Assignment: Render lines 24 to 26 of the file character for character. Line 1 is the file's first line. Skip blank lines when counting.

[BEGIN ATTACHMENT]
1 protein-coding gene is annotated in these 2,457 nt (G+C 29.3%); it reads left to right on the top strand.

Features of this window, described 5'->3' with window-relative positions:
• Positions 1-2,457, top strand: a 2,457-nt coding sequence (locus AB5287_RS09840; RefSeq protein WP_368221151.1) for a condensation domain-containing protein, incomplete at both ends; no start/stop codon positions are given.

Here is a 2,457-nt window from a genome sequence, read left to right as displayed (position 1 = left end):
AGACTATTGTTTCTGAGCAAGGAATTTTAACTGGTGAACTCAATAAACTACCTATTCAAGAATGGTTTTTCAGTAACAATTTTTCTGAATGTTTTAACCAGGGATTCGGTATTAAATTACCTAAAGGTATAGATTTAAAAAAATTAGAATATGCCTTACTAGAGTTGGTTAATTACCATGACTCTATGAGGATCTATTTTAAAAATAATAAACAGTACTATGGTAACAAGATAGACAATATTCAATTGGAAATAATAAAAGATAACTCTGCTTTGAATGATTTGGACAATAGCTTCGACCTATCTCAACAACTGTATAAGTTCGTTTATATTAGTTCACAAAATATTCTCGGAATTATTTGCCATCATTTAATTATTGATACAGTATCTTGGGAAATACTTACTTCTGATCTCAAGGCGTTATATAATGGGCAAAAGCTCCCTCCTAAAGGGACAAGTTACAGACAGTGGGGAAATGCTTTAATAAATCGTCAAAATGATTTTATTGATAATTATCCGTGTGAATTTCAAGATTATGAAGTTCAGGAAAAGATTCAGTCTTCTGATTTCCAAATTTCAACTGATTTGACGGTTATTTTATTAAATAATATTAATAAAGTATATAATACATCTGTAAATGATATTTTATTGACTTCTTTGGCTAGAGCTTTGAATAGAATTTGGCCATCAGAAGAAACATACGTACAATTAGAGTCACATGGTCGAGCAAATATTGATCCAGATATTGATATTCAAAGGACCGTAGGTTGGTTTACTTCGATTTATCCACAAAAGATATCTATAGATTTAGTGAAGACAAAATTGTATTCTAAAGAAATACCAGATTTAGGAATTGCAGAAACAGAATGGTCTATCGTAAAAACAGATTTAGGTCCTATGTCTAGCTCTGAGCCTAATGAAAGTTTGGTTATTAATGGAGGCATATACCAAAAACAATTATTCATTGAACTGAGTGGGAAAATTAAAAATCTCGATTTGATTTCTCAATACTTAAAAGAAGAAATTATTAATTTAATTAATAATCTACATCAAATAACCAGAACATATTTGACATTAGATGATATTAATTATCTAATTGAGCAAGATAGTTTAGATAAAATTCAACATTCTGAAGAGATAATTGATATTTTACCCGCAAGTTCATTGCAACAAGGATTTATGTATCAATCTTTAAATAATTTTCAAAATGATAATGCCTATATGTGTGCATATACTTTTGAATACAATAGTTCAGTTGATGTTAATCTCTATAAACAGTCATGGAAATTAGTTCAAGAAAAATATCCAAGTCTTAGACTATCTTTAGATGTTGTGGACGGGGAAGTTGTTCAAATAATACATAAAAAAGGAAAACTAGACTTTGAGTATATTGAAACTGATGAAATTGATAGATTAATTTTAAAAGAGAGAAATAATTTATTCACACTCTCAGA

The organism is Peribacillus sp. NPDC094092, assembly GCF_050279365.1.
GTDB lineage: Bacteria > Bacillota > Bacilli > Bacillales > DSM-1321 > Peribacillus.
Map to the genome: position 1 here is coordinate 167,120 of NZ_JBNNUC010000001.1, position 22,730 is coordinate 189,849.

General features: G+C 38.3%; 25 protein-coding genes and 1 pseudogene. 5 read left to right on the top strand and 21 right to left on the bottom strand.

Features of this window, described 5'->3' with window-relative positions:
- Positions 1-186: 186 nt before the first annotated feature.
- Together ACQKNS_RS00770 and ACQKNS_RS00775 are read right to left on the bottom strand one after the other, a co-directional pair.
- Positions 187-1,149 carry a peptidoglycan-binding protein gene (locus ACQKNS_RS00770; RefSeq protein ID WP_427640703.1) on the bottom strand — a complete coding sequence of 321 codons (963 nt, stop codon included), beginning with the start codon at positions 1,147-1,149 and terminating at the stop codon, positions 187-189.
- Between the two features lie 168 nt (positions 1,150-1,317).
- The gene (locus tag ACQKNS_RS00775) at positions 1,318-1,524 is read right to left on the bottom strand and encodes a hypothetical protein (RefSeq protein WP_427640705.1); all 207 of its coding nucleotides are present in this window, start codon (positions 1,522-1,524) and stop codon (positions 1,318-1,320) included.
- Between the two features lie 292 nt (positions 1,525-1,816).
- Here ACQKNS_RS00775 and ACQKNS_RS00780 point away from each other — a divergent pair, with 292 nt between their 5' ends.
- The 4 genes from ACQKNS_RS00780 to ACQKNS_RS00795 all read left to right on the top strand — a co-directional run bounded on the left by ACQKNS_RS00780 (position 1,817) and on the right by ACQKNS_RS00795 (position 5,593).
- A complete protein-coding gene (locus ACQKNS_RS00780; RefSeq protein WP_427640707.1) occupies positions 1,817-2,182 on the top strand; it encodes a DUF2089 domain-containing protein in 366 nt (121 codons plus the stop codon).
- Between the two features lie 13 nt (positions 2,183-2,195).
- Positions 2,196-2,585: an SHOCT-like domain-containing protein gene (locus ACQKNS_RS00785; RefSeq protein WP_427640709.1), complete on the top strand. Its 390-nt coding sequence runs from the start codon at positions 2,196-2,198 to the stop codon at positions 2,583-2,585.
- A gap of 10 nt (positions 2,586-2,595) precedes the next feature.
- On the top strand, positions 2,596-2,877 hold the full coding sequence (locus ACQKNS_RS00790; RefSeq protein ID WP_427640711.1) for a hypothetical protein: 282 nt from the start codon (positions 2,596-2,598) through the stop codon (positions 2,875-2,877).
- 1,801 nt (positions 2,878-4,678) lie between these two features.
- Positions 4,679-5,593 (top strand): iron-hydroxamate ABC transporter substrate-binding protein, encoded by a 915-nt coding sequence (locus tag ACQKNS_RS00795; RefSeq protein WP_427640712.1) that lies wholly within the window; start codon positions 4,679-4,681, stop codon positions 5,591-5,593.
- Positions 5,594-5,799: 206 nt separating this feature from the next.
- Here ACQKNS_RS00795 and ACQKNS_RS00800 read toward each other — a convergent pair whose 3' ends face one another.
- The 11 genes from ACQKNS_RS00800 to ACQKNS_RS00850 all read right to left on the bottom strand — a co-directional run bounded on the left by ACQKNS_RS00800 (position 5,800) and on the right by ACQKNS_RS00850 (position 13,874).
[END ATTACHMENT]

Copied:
- 1,801 nt (positions 2,878-4,678) lie between these two features.
- Positions 4,679-5,593 (top strand): iron-hydroxamate ABC transporter substrate-binding protein, encoded by a 915-nt coding sequence (locus tag ACQKNS_RS00795; RefSeq protein WP_427640712.1) that lies wholly within the window; start codon positions 4,679-4,681, stop codon positions 5,591-5,593.
- Positions 5,594-5,799: 206 nt separating this feature from the next.